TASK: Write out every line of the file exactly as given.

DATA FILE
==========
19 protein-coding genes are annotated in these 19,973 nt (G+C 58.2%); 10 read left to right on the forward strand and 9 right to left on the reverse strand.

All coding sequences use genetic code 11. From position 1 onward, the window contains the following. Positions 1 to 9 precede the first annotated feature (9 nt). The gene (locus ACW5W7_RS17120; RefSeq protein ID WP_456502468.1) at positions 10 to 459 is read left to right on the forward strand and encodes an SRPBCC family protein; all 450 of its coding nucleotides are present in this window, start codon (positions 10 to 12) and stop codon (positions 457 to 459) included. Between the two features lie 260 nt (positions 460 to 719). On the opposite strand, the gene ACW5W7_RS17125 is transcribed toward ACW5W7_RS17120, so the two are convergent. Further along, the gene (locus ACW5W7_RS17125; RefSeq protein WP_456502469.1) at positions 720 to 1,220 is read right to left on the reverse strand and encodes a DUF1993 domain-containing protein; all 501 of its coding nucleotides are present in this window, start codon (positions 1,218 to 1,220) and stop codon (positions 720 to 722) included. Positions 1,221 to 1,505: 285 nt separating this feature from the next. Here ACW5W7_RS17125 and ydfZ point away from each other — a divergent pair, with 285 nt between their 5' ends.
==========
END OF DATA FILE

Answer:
19 protein-coding genes are annotated in these 19,973 nt (G+C 58.2%); 10 read left to right on the forward strand and 9 right to left on the reverse strand.

All coding sequences use genetic code 11. From position 1 onward, the window contains the following. Positions 1 to 9 precede the first annotated feature (9 nt). The gene (locus ACW5W7_RS17120; RefSeq protein ID WP_456502468.1) at positions 10 to 459 is read left to right on the forward strand and encodes an SRPBCC family protein; all 450 of its coding nucleotides are present in this window, start codon (positions 10 to 12) and stop codon (positions 457 to 459) included. Between the two features lie 260 nt (positions 460 to 719). On the opposite strand, the gene ACW5W7_RS17125 is transcribed toward ACW5W7_RS17120, so the two are convergent. Further along, the gene (locus ACW5W7_RS17125; RefSeq protein WP_456502469.1) at positions 720 to 1,220 is read right to left on the reverse strand and encodes a DUF1993 domain-containing protein; all 501 of its coding nucleotides are present in this window, start codon (positions 1,218 to 1,220) and stop codon (positions 720 to 722) included. Positions 1,221 to 1,505: 285 nt separating this feature from the next. Here ACW5W7_RS17125 and ydfZ point away from each other — a divergent pair, with 285 nt between their 5' ends.